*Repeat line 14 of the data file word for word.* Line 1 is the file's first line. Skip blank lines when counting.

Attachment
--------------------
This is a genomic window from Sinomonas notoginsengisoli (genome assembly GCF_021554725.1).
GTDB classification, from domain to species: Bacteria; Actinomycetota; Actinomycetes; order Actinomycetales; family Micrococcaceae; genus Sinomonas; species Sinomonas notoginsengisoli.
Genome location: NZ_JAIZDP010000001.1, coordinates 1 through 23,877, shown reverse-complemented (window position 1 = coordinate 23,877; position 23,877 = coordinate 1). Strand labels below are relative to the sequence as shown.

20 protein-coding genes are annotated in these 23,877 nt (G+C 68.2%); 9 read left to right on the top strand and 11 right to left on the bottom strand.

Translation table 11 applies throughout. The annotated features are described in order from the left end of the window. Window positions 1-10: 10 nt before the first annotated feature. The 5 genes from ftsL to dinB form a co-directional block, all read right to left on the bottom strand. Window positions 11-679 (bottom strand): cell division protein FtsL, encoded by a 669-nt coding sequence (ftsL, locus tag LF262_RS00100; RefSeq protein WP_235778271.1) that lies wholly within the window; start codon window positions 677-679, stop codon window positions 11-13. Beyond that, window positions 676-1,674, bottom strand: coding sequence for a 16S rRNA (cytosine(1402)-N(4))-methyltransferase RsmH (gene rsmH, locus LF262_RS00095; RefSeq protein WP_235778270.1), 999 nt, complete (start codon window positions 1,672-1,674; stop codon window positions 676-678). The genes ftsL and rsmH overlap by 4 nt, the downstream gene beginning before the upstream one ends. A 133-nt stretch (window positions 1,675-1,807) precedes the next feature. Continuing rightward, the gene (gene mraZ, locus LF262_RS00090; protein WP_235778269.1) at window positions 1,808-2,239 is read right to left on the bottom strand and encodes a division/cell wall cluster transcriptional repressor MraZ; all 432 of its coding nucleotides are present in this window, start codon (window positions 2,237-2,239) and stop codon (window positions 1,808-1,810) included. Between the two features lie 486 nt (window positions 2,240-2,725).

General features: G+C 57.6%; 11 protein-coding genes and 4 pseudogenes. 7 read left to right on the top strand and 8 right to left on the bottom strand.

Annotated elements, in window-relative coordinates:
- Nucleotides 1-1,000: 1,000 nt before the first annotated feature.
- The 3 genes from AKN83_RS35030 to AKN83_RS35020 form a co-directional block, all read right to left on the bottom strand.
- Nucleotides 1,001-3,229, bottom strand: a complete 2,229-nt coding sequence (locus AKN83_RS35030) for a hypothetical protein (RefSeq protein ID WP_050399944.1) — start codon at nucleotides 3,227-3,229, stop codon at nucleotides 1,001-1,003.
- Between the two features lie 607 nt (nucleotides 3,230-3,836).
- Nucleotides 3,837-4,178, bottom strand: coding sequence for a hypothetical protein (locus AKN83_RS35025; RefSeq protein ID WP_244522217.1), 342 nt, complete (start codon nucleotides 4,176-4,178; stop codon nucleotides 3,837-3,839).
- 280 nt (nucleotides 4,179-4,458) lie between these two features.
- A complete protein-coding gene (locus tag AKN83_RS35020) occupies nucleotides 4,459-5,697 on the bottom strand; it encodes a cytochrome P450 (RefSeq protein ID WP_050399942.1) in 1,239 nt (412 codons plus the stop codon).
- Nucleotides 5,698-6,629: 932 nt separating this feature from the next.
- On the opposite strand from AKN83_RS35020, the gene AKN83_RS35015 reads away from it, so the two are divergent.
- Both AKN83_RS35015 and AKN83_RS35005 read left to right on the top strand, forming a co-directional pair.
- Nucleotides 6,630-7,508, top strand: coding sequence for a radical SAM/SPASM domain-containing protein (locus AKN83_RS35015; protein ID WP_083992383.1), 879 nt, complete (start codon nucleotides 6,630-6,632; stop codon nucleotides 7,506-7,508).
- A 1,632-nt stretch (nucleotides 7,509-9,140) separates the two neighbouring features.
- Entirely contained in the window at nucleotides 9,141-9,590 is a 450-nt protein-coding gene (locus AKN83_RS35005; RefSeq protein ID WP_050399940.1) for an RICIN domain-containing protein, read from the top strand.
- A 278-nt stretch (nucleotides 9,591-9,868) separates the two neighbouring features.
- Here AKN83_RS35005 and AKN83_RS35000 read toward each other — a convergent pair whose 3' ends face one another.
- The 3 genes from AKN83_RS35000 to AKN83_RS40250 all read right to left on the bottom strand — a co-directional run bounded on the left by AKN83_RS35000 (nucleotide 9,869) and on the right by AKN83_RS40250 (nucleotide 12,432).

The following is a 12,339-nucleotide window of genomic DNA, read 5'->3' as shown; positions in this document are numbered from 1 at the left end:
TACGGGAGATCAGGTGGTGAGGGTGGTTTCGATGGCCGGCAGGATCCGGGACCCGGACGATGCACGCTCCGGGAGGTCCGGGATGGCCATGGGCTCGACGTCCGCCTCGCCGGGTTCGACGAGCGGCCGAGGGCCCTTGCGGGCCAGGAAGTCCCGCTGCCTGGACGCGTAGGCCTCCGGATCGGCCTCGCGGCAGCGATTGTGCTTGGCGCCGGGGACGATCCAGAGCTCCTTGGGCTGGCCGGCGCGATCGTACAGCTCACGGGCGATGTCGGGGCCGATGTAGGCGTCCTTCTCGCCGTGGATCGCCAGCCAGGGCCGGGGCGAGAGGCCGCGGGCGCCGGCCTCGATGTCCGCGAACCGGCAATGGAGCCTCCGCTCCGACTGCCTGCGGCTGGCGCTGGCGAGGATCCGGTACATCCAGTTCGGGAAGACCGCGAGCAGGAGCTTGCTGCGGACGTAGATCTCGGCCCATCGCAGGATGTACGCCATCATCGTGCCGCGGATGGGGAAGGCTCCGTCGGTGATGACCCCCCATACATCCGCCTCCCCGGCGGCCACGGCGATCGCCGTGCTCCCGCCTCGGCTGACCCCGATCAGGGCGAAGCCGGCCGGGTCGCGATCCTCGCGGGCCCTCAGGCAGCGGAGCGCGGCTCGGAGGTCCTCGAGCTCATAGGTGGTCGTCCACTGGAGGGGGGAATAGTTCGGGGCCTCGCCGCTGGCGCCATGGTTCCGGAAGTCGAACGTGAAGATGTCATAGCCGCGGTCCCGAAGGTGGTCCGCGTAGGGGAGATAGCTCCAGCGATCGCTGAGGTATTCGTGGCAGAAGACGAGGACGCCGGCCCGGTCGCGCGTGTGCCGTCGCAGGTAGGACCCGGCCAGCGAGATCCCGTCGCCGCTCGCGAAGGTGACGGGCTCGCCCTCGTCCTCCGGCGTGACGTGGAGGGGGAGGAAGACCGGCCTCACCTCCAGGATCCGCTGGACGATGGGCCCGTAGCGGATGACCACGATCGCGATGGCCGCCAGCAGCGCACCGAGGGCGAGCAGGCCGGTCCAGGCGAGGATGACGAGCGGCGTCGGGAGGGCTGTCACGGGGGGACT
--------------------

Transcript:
- A complete protein-coding gene (locus tag AKN83_RS35020) occupies nucleotides 4,459-5,697 on the bottom strand; it encodes a cytochrome P450 (RefSeq protein ID WP_050399942.1) in 1,239 nt (412 codons plus the stop codon).